Can I Lose Custody for Depression and Anxiety: Maybe for 5 Reasons

Alisha West, my friend, suddenly called me and said, “For the last few days, I have been going through some mental conditions like depression and anxiety. I know the importance of being mentally healthy for my children and their well-being, but can I lose custody for depression and anxiety?”

Well, depression and anxiety can be debilitating mental illnesses that can cause a person to lose focus, energy, and interest in the things they once enjoyed. For some people, these disorders can even lead to thoughts of suicide. It’s no wonder that many parents are concerned about whether or not depression and anxiety could lead to them losing custody of their children.

The good news is that most courts consider the severity of an individual’s mental illness when making a custody decision. However, there are five reasons you could lose custody for depression and anxiety. In this article, we’ll discuss each of them.

can i lose custody for depression and anxiety

Can I Lose Custody for Depression and Anxiety: Maybe for 5 Reasons

Can you lose custody if you have a mental illness? Yes, it is possible to lose custody of a child due to depression and anxiety. Generally speaking, this can happen if the mental health condition interferes with the parent’s ability to care for the child. The following are five potential reasons why someone could lose custody due to depression or anxiety, like losing custody due to not co-parenting.

#1. It can affect your ability to be a good and safe parent:

If your depression or anxiety is severe enough to impair your judgment, then the court can decide that it’s best for the child if you don’t have custody. For instance, if you have difficulty functioning in everyday life due to your mental illness or can’t provide the emotional support a child needs, this can be seen as a threat to the child’s well-being.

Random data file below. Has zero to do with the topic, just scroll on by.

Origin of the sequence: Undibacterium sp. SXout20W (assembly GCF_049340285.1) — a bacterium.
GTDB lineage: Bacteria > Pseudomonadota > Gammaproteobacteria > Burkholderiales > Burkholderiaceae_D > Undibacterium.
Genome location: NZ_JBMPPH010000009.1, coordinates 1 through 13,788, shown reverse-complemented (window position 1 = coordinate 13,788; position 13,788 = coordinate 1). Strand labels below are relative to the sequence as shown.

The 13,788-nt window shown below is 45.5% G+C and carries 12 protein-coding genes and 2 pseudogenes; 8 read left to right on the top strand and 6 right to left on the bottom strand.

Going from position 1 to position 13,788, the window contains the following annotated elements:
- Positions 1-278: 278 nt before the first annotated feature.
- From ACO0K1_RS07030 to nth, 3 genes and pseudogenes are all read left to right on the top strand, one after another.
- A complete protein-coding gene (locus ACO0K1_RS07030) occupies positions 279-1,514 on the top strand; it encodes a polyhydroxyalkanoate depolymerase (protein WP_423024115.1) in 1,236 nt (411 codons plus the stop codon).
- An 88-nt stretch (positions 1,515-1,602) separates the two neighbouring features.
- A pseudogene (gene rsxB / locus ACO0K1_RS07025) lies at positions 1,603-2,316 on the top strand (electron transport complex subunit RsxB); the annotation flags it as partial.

Also, if your depression or anxiety can manifest in violent outbursts, this can be a danger to the child. The court will consider all of these factors when determining whether or not you should retain custody.

#2. You may not provide an appropriate home environment:

A court can decide against giving you custody if your home environment can’t provide a safe and stable atmosphere for the child due to your mental illness. For instance, if you can’t clean or keep up with basic necessities such as food, shelter, and clothing due to depression or anxiety, then this can be seen as an inadequate environment for the child.

If you can’t interact with the child in an emotionally supportive and safe manner due to your mental illness, then this can also be a reason why a court can decide against you having custody. This way, mental health issues be used against you in a child custody battle.

#3. You may not have taken steps to treat your mental illness:

In some cases, if you don’t take steps to manage and treat your mental illness, then the court can decide that it’s best for the child if you don’t have custody. This can include not seeking professional help, not taking medication prescribed by doctors, or ignoring advice from mental health professionals.

When making decisions, the court will consider if you are trying to improve your mental health through treatments like counselling, therapy, or support groups.

#4. You can’t meet the child’s emotional needs:

Another reason a court can decide against giving you custody is if you can’t meet the child’s emotional needs due to your depression and anxiety. For instance, if your mental illness can make it difficult for you to understand and respond to the child’s needs, this can be seen as a threat to the child’s well-being.